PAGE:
Successful Incubation Strategy Leads to Hatching of Rare Birds at WCS’s Bronx Zoo

Bronx Zoo replicates conditions in the wild to provide maleos optimal chance for successful breeding and egg incubation

Found on the Indonesian island of Sulawesi – the Bronx Zoo is the only other place in the world to observe these endangered birds

In the wild, maleos incubate eggs using unusual heat sources


Bronx, NY – March 19, 2013 – Three rare maleo chicks have been hatched at the Wildlife Conservation Society's Bronx Zoo after careful study and re-creation of the specialized conditions needed for the successful incubation of this endangered bird’s eggs.


The Bronx Zoo has nine maleos including the three new chicks. Adults are on exhibit in the Bronx Zoo’s World of Birds – the only place these unusual birds can be seen outside of their native home on the island of Sulawesi in Indonesia.

Maleos are members of the megapode family, which use sources other than body heat to incubate their eggs. In the wild, female maleos lay and bury their eggs in underground nests, where heat comes from geothermal sources or from the sun when the nests are on beaches.

Because their incubation period is unusually long, chicks hatch at a comparatively mature stage allowing them to dig through up to three feet of earth. They have the ability to fly, forage, and thermoregulate the same day they emerge from the nest. The chicks receive no parental care after hatching.

To replicate the conditions needed for successful incubation, the Bronx Zoo’s maleos are provided with deep river sand in their enclosures that is heated electrically from below. These nesting areas are monitored closely through closed-circuit cameras. When an egg is laid it is immediately dug out and moved to an incubation room in an off-exhibit area.

Each of the chicks at the zoo hatched after approximately 70 days of incubation. They are healthy and currently in an off-exhibit area of the zoo.

“The success we are seeing in our maleo propagation program at the Bronx Zoo is truly the result of teamwork,” said Jim Breheny, WCS Executive Vice President and General Director of WCS Zoos and Aquarium. “Years of research in the field and at the zoo have allowed us to fine-tune procedures and incubation protocols. The husbandry science conducted at the zoo, together with the conservation work in the field, is integral in helping WCS ensure a future for this rare and endangered species.”

The maleo has a blackish back, pink stomach, yellow facial skin, a red-orange beak, and a black helmet or “casque.” The bird’s eggs are considerably larger than those of birds of similar size.

Said Dr. Nancy Clum, Curator of Ornithology at WCS’s Bronx Zoo: “Almost half of all megapode species are threatened with extinction. The work we do with maleos both at the zoo and in the field can provide a model for conservation of other megapode species.”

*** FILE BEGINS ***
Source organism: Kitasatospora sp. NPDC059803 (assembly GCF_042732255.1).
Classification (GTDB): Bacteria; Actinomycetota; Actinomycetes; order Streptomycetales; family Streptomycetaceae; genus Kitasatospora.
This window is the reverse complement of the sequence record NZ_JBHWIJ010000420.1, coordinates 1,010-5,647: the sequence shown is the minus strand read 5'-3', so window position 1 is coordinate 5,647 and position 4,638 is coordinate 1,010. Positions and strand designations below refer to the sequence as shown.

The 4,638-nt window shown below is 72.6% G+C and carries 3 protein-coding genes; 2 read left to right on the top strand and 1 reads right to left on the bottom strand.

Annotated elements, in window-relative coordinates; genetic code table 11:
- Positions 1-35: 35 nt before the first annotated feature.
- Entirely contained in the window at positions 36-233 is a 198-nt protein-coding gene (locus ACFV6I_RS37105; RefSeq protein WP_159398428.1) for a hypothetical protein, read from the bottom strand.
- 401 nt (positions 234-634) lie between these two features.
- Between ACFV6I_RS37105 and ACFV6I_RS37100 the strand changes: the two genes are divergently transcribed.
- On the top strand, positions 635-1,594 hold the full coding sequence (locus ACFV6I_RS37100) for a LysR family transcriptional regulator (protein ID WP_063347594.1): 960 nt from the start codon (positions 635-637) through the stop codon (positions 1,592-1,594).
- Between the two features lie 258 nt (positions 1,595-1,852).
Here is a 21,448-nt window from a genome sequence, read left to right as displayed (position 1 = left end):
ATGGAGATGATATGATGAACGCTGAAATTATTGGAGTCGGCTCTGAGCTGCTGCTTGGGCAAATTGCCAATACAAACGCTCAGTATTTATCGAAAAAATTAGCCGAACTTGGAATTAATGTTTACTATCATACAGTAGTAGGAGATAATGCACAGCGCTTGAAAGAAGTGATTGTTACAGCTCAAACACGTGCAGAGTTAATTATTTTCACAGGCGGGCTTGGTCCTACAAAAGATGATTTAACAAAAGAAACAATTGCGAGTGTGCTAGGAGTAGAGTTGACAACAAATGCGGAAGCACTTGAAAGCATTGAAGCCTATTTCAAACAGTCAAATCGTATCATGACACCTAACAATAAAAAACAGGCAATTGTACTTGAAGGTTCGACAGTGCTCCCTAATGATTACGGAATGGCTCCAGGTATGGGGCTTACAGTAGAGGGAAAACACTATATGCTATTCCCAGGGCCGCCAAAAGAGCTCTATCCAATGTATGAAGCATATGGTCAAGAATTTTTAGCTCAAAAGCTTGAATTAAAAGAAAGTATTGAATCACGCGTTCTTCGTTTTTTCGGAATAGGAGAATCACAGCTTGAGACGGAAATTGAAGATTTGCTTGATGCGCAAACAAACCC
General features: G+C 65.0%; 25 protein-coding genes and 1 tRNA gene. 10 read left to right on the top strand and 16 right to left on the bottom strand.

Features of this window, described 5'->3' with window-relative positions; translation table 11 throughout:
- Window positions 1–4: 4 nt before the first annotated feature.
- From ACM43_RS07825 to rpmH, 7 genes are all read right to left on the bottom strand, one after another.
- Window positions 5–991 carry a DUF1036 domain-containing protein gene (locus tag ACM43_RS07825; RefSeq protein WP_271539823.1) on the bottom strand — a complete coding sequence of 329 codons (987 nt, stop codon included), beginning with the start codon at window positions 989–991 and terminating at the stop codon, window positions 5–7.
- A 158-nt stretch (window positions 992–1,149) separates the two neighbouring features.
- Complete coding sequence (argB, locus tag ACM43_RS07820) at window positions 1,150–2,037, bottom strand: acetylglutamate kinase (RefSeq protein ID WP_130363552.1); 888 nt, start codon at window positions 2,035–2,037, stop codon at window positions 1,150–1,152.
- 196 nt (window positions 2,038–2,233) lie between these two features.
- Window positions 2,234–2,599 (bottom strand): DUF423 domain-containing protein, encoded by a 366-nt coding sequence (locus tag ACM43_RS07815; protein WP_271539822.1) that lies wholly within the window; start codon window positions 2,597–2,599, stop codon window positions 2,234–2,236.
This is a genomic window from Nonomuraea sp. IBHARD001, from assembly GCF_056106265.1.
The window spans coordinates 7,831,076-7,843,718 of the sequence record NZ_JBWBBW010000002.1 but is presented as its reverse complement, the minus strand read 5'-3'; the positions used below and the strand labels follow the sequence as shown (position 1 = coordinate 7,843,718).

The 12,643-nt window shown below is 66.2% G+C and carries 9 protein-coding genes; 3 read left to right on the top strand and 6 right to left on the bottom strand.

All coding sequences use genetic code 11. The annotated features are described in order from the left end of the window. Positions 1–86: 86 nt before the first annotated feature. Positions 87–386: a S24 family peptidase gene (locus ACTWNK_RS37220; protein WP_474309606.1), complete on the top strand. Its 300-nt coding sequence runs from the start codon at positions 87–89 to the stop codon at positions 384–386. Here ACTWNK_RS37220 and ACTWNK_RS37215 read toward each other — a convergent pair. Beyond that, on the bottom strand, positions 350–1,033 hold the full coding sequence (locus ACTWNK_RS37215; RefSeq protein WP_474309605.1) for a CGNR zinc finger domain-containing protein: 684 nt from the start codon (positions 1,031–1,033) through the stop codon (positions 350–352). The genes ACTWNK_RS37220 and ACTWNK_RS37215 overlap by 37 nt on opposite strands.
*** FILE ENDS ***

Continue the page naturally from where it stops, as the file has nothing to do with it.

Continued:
The knowledge gained about the biology of the maleo at the Bronx Zoo can be used by WCS field staff to better manage the populations in the wild – making the maleo an ideal species on which to devote the Bronx Zoo’s efforts.

Maleos are listed as Endangered by the International Union of Conservation and Nature (IUCN) and their numbers in the wild have seen a sharp decline in recent years due to human egg collection for food and predation by invasive species introduced to their habitat. The nesting sites protected by WCS represent the last chance for the species in the wild as other nesting sites on the island are at great risk of being destroyed and abandoned.

WCS established the Maleo Conservation Project in northern Sulawesi. The project focuses on the protection of the nesting grounds, recruiting local rangers and recruiting Maleo hunters as nest guardians. Expansion of the program has included the purchase of one of the nesting grounds to ensure its protection and the creation of nurseries for the safe hatch and release of chicks.

The Wildlife Conservation Society’s Bronx Zoo is open daily from 10:00 a.m. to 5:00 p.m. weekdays, 5:30 p.m. weekends from April to October; 10:00 a.m. to 4:30 p.m November to March. Adult admission is $16.95, children (3-12 years old) $11.95, children under 3 are free, seniors (65+) are $14.95. Parking is $14 for cars and $16 for buses. The Bronx Zoo is conveniently located off the Bronx River Parkway at Exit 6; by train via the #2 or #5 or by bus via the #9, #12, #19, #22, MetroNorth, or BxM11 Express Bus service (from Manhattan that stops just outside the gate.) To plan your trip, visit www.bronxzoo.com or call 718-367-1010.

The Wildlife Conservation Society
saves wildlife and wild places worldwide. We do so through science, global conservation, education and the management of the world’s largest system of urban wildlife parks, led by the flagship Bronx Zoo. Together these activities change attitudes towards nature and help people imagine wildlife and humans living in harmony. WCS is committed to this mission because it is essential to the integrity of life on Earth.

Note to the Media: If you would like to guide your readers or viewers to a Web link where they can make donations in support of helping save wildlife and wild places, please direct them to www.wcs.org

CONTACT: 

Max Pulsinelli - 718-220-5182; mpulsinelli@wcs.org
Steve Fairchild – 718-220-5189; sfairchild@wcs.org

~/media/Images/wcs org/forms/please donate to help conservation.png
Stay in touch with WCS and receive the latest news.